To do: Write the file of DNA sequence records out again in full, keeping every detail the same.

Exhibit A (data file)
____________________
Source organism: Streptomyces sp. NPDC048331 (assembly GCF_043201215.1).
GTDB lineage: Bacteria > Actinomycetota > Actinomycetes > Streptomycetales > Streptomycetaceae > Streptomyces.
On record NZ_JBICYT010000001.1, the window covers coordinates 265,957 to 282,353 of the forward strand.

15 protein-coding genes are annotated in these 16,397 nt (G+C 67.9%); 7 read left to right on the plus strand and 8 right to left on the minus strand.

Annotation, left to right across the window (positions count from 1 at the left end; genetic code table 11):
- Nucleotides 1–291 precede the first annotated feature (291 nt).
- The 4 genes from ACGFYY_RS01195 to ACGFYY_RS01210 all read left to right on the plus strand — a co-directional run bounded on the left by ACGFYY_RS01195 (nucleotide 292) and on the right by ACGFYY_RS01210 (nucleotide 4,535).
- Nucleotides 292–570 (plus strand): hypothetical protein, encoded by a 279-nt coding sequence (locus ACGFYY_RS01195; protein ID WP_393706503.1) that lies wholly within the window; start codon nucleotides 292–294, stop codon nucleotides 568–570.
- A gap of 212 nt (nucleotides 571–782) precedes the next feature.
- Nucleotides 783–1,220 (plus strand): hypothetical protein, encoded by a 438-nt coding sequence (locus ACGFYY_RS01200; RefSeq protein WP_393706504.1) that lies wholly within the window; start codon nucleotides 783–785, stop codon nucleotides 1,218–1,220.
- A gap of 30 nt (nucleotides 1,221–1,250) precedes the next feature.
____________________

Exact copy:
Source organism: Streptomyces sp. NPDC048331 (assembly GCF_043201215.1).
GTDB lineage: Bacteria > Actinomycetota > Actinomycetes > Streptomycetales > Streptomycetaceae > Streptomyces.
On record NZ_JBICYT010000001.1, the window covers coordinates 265,957 to 282,353 of the forward strand.

15 protein-coding genes are annotated in these 16,397 nt (G+C 67.9%); 7 read left to right on the plus strand and 8 right to left on the minus strand.

Annotation, left to right across the window (positions count from 1 at the left end; genetic code table 11):
- Nucleotides 1–291 precede the first annotated feature (291 nt).
- The 4 genes from ACGFYY_RS01195 to ACGFYY_RS01210 all read left to right on the plus strand — a co-directional run bounded on the left by ACGFYY_RS01195 (nucleotide 292) and on the right by ACGFYY_RS01210 (nucleotide 4,535).
- Nucleotides 292–570 (plus strand): hypothetical protein, encoded by a 279-nt coding sequence (locus ACGFYY_RS01195; protein ID WP_393706503.1) that lies wholly within the window; start codon nucleotides 292–294, stop codon nucleotides 568–570.
- A gap of 212 nt (nucleotides 571–782) precedes the next feature.
- Nucleotides 783–1,220 (plus strand): hypothetical protein, encoded by a 438-nt coding sequence (locus ACGFYY_RS01200; RefSeq protein WP_393706504.1) that lies wholly within the window; start codon nucleotides 783–785, stop codon nucleotides 1,218–1,220.
- A gap of 30 nt (nucleotides 1,221–1,250) precedes the next feature.